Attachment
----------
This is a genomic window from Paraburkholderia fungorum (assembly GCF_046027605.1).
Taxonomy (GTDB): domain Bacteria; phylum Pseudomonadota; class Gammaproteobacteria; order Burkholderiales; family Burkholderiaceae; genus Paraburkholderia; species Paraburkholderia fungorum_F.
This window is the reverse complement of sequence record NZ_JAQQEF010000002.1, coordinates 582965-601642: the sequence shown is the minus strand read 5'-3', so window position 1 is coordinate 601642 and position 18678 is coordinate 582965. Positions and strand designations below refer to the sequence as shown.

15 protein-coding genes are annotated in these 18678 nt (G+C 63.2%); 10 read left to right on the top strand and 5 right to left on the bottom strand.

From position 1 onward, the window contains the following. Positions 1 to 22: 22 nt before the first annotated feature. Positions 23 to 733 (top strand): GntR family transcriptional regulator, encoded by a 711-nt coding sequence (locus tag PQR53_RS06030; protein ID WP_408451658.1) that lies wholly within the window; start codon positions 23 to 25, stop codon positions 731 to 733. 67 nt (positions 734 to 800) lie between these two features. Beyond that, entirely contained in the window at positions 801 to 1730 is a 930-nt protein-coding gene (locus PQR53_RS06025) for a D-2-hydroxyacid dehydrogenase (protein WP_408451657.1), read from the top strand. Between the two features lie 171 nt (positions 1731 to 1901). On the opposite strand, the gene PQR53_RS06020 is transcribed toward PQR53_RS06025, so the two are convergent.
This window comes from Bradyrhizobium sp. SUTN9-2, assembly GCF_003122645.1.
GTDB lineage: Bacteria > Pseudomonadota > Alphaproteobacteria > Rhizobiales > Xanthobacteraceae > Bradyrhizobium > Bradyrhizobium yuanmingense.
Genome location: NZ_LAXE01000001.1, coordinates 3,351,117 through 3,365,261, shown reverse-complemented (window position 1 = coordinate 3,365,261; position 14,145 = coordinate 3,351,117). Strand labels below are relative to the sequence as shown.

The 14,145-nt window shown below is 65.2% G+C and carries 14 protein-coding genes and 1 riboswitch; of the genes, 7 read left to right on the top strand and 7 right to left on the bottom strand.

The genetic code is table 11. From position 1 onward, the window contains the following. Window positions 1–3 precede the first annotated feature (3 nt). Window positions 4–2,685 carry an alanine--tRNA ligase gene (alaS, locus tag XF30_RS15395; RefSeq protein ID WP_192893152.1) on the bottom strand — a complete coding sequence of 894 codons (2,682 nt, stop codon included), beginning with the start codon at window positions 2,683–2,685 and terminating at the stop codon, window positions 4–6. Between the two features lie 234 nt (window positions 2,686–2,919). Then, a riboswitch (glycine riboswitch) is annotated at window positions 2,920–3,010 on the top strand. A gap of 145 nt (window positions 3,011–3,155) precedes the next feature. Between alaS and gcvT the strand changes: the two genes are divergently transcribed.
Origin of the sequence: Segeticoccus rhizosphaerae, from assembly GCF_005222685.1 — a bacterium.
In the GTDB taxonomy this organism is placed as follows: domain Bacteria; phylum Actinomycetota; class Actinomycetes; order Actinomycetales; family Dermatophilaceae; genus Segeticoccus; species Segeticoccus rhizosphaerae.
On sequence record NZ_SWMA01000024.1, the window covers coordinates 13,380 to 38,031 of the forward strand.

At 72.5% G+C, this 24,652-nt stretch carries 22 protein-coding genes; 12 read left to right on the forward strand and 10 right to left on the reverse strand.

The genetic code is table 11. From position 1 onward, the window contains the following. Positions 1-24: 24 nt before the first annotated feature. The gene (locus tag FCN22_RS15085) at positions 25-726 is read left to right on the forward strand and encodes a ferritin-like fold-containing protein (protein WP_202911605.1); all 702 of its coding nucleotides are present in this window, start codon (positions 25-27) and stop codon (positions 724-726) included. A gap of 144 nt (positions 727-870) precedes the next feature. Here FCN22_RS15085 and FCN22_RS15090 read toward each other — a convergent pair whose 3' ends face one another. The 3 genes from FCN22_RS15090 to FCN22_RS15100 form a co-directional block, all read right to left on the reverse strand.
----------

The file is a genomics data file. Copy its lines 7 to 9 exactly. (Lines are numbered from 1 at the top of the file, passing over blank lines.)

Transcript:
GTDB lineage: Bacteria > Pseudomonadota > Alphaproteobacteria > Rhizobiales > Xanthobacteraceae > Bradyrhizobium > Bradyrhizobium yuanmingense.
Genome location: NZ_LAXE01000001.1, coordinates 3,351,117 through 3,365,261, shown reverse-complemented (window position 1 = coordinate 3,365,261; position 14,145 = coordinate 3,351,117). Strand labels below are relative to the sequence as shown.

The 14,145-nt window shown below is 65.2% G+C and carries 14 protein-coding genes and 1 riboswitch; of the genes, 7 read left to right on the top strand and 7 right to left on the bottom strand.